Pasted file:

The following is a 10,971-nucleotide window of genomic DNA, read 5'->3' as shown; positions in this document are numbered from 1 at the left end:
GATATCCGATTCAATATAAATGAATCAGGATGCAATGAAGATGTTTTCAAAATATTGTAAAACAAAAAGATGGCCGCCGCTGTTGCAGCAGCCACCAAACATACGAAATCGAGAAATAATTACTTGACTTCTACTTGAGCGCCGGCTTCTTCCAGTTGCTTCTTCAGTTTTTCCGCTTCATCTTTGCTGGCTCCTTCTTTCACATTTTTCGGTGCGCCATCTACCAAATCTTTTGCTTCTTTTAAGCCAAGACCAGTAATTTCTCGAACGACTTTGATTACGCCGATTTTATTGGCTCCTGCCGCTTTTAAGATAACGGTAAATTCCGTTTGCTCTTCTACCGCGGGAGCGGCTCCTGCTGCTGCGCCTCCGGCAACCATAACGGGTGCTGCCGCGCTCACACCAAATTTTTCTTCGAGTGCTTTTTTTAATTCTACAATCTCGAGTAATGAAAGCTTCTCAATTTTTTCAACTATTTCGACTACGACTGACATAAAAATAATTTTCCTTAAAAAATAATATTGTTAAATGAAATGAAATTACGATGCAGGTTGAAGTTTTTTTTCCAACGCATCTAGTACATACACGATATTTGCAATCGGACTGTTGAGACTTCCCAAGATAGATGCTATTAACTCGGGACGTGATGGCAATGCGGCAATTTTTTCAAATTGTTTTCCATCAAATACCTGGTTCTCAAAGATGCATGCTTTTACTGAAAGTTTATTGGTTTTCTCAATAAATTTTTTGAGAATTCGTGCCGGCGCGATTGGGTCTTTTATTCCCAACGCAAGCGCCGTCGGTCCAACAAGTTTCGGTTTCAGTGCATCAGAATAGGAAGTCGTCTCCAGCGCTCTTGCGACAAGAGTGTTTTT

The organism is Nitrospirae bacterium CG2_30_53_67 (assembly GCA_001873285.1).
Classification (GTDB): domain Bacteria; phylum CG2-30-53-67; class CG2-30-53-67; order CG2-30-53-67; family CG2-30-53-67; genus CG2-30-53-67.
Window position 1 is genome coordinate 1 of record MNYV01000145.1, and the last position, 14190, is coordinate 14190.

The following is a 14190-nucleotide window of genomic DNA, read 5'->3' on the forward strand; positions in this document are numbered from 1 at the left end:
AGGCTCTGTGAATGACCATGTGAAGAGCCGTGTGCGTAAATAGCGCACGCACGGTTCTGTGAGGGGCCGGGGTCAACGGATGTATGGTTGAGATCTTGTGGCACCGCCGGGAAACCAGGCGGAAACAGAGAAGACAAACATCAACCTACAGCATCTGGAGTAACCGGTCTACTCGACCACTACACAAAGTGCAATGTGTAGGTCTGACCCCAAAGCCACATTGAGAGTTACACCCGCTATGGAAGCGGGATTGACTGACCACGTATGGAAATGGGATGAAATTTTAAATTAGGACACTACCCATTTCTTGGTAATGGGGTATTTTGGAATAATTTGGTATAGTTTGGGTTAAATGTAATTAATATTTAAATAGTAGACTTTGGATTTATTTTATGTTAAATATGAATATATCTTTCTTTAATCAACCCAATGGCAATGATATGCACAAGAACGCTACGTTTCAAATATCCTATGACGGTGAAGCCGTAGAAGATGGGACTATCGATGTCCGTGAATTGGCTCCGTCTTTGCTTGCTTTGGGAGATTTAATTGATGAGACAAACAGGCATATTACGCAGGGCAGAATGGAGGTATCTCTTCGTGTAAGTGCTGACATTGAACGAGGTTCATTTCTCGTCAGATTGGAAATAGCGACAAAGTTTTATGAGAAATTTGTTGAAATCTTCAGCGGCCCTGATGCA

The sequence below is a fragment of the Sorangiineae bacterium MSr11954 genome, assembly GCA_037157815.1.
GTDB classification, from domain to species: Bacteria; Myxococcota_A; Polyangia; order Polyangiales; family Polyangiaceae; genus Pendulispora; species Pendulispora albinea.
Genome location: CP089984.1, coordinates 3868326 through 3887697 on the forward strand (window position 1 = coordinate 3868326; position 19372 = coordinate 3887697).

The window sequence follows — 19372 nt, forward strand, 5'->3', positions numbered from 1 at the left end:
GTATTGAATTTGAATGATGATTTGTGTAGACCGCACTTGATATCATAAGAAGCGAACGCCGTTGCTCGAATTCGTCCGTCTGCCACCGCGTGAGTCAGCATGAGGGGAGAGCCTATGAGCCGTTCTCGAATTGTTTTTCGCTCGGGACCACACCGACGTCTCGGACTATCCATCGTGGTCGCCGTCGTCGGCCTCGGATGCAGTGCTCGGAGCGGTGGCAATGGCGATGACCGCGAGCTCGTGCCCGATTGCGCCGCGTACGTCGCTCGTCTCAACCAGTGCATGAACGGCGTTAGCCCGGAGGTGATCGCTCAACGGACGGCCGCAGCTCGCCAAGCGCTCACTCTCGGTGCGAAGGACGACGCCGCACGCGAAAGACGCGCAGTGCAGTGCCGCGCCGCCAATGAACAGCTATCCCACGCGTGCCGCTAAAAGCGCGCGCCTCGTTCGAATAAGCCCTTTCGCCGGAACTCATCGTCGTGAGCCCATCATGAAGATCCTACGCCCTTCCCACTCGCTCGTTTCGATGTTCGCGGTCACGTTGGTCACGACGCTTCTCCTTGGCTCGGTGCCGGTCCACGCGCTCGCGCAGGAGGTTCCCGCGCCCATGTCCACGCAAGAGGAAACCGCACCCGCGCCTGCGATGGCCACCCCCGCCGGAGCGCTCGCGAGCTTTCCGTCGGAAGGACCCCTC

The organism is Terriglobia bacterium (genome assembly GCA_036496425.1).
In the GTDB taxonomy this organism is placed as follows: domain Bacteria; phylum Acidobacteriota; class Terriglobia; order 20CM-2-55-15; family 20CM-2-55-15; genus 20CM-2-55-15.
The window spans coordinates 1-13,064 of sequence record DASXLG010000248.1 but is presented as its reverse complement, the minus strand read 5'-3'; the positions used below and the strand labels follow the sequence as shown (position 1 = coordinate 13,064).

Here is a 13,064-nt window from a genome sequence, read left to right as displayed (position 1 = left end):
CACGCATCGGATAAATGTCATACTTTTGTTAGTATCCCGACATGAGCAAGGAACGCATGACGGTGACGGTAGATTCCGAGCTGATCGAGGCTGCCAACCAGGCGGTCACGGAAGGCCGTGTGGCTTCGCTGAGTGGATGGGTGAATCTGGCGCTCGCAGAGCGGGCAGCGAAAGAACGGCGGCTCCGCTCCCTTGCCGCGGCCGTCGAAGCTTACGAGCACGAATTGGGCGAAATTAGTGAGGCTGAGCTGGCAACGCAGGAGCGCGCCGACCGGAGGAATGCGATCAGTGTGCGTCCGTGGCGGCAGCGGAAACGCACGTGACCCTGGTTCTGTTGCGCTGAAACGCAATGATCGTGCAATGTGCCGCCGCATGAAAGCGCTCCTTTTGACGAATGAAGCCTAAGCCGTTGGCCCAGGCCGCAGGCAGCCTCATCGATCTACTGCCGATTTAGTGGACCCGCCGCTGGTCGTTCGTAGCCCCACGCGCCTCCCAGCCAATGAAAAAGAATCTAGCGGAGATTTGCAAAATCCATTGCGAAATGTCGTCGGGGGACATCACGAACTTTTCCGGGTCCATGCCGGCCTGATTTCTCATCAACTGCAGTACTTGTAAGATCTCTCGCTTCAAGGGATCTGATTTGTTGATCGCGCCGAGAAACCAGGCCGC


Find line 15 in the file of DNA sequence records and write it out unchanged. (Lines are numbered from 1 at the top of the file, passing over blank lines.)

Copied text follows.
The window spans coordinates 1-13,064 of sequence record DASXLG010000248.1 but is presented as its reverse complement, the minus strand read 5'-3'; the positions used below and the strand labels follow the sequence as shown (position 1 = coordinate 13,064).